ionophore

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i·on·o·phore

 (ī-ŏn′ə-fôr)
n.
A compound that facilitates the transport of ions across a cell membrane, either by binding with the ion or by creating a channel through the membrane.

ionophore

(aɪˈɒnəˌfɔː)
n
(Elements & Compounds) a chemical compound capable of forming a complex with an ion and transporting it through a biological membrane
[C20: from ion + -o- + -phore]

i•on•o•phore

(aɪˈɒn əˌfɔr, -ˌfoʊr)

n.
any of a group of lipid-soluble substances that can transport an ion through a cell membrane.
[1950–55]
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References in periodicals archive ?
Summary: Ionophores plays an essential role in enhancing feed efficiency and health in livestock and poultry production.
Here 16,000 hens are replaced by 50,000 broiler hens that live on ionophores (thinly disguised antibiotics) for the 37 or 39 days of their wretched lives.
But that figure does not include 281 tons of antibiotics known as ionophores, which AMR campaigners say pose a risk to human health and the environment.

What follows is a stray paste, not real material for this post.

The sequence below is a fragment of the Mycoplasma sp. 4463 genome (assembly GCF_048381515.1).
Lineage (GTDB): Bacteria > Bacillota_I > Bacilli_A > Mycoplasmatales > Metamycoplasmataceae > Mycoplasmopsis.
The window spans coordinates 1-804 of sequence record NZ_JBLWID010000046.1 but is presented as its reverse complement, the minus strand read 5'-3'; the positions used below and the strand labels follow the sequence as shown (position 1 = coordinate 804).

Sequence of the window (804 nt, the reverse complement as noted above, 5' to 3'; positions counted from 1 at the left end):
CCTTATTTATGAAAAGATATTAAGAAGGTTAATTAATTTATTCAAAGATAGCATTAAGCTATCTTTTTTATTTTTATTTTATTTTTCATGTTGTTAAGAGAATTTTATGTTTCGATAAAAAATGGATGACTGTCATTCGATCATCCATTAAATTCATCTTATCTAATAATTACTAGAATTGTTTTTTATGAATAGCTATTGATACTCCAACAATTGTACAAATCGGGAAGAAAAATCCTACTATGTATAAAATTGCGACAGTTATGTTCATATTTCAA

Anticoccidia drugs include sulfa drugs, Amprolium, Quinolones, and Ionophores. There has also been record of drug-resistant strains of coccidiosis.
The use of feed additives such as ionophores that can modify rumen fermentation has been found useful in this respect and widely applied (Van Nevel, and Demeyer, 1988; McGuffey et al., 2001).
Oocyte activation can be artificially induced by calcium ionophores. This method is known as artificial oocyte activation (AOA) and is believed to be useful in the case of fertilization failure that occurs in 1-5% of intra-cytoplasmic sperm injection (ICSI) cycles (5, 10, 11).
Ionophores, such as sodium monensin (MON), are among the most studied feed additives for ruminant diets.
In early 1980s, a new group of coccidiostat which is known as ionophores was used to treat coccidiosis in chickens.
Ionophores. In: Clinical Veterinary Toxicology (Plumlee EB, Ed), Mosby, St.
Meanwhile, several compounds have been shown as selective for metal analysis and used as receptors for the design of sensing systems, ranging from alloys and amalgam [8] and synthetic metal ionophores [9, 10] to biological receptors [9, 11].